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Those who subscribe to the notion that big band music is a dying musical art form, are obviously unaware of Chris "Doc " Stewart and his star-studded Resuscitation big band that have just given the genre a shot in the arm, a jolt of electricity and some life-saving musical medicine with the amazing Code Blue! An alto saxophonist by passion and pleasure, Stewart is actually an emergency room doctor with the Mayo Clinic in Scottsdale, AZ, practicing the trade for the past twenty-four years while seemingly surgically attached to the saxophone. Music was initially Stewart's first calling but the love of playing took second fiddle to his interest in being a physician, yet jazz was never far from his mind nurtured by his interest in collecting and transcribing Julian "Cannonball" Adderley solos which led to his previous recording of Phoenix: A Tribute to Cannonball Adderley (Cannonball Jazz, 2005).
A hospital emergency code referring to a patient in cardiopulmonary arrest requiring immediate resuscitative efforts, this Code Blue, is Stewart's prescription for powerful big band orchestrations designed to get one on their feet and swinging! It also has some real life benefits as the project promotes Cardio Cerebral Resuscitation (CCR) which happens to save more lives than the outdated CPR. The doctor's previous history living and playing music in California before his medical days, serves him well here as he reunites with musicians from his youth, all of which just happen to have developed reputations as LA's finest jazz players. Stewart's alto and the nineteen-piece ensemble kickoff the music with a rousing four-part suite entitled "The Code Blue Suite" featuring an array of spectacular solo performances from the doctor, trombonist of note Bill Reichenbach, trumpeters Jeff Bunnell and Wayne Bergeron.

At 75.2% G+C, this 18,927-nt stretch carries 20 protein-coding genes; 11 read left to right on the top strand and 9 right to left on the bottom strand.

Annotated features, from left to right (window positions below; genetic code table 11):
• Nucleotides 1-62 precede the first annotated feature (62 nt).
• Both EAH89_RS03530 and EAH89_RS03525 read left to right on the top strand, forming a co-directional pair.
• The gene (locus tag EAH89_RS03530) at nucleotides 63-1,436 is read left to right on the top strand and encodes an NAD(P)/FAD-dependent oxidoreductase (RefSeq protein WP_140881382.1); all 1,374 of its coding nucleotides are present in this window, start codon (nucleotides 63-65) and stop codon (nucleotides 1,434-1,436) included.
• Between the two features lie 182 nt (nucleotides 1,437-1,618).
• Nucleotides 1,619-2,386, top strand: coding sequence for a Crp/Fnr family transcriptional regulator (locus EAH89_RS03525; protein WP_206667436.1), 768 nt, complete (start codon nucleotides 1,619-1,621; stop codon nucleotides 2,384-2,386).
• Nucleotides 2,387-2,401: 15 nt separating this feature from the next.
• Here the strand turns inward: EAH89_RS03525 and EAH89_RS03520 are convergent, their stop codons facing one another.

Paying tribute to the late great alto saxophonist Bud Shank, Stewart joins in with pianist Matt Catingub on the Tom Kubis tune, "Homage to Bud Shank," one of two gorgeous balladic pieces found on the recording. Two slightly Brazilian flavored scores are "Patty's Bossa," dedicated to his wife and the spicier "Introduction to a Samba." The band takes to old-styled swing on the Catingub-arranged "Poor Butterfly" featuring a heated reed and brass section that helps define this band as muscular in nature. By contrast, "Song My Lady Sings" is another soft ballad where the ensemble is gentle and the doctor is just as tender with his solos.
The oft-recorded Jerome Kern standard "The Way You Look Tonight" is one of the outstanding tracks of the album getting one powerful treatment from the band as this Catingub arrangementfeaturing the entire orchestra as the main charactermay just be one of the best around. The album closes with the dynamic Oscar Pettiford tune "Bohemia after Dark" showcasing solos from trumpeter Ron Stout and versatile drummer Steve Moretti with the entire reeds in support. Check your pulse, because Doc Stewart's Code Blue! is just what the doctor ordered, a powerful performance from an orchestra loaded with talent-rich players delivering the finest in big band jazz.
Track Listing: Code Pink; Ironman Blues; The Last Breath Blues; Code Jesus; The Sticks; Homage to Bud Shank; Snakin' the Grass; Patty's Bossa; Dis Here; Introduction to a Samba; Poor Butterfly; Song My Lady Sings; The Way You Look Tonight; Bohemia after Dark.
Personnel: Doc Stewart: alto saxophone; Dan Higgins: woodwinds; Bill Liston: woodwinds; Rusty Higgins: woodwinds; Greg Huckins: woodwinds; Alex Budman: woodwinds; Wayne Bergeron: trumpet, Flugelhorn; Dan Fornero: trumpet, Flugelhorn; Jeff Bunnell: trumpet, Flugelhorn; Ron Stout: trumpet, Flugelhorn; Kye Palmer: trumpet, Flugelhorn; Larry Hall: trumpet, Flugelhorn; Andy Martin: trombone; Alex Iles: trombone; Scott Kyle: trombone; Bill Reichenbach: trombone; Matt Catingub: piano; Kevin Axt: acoustic bass, electric bass; Steve Moretti: drums.
I was first exposed to jazz as a middle school band student. A college ensemble passed through and put on a concert for the band students (of which I was one). The level of mastery and musicianship blew me away, intimidated, and inspired me
I was first exposed to jazz as a middle school band student. A college ensemble passed through and put on a concert for the band students (of which I was one). The level of mastery and musicianship blew me away, intimidated, and inspired me. Try as I might, I was never able to achieve a high enough level of competency to perform at the level I was first and subsequently exposed to. Regardless, I was hooked on jazz and remain so to this day.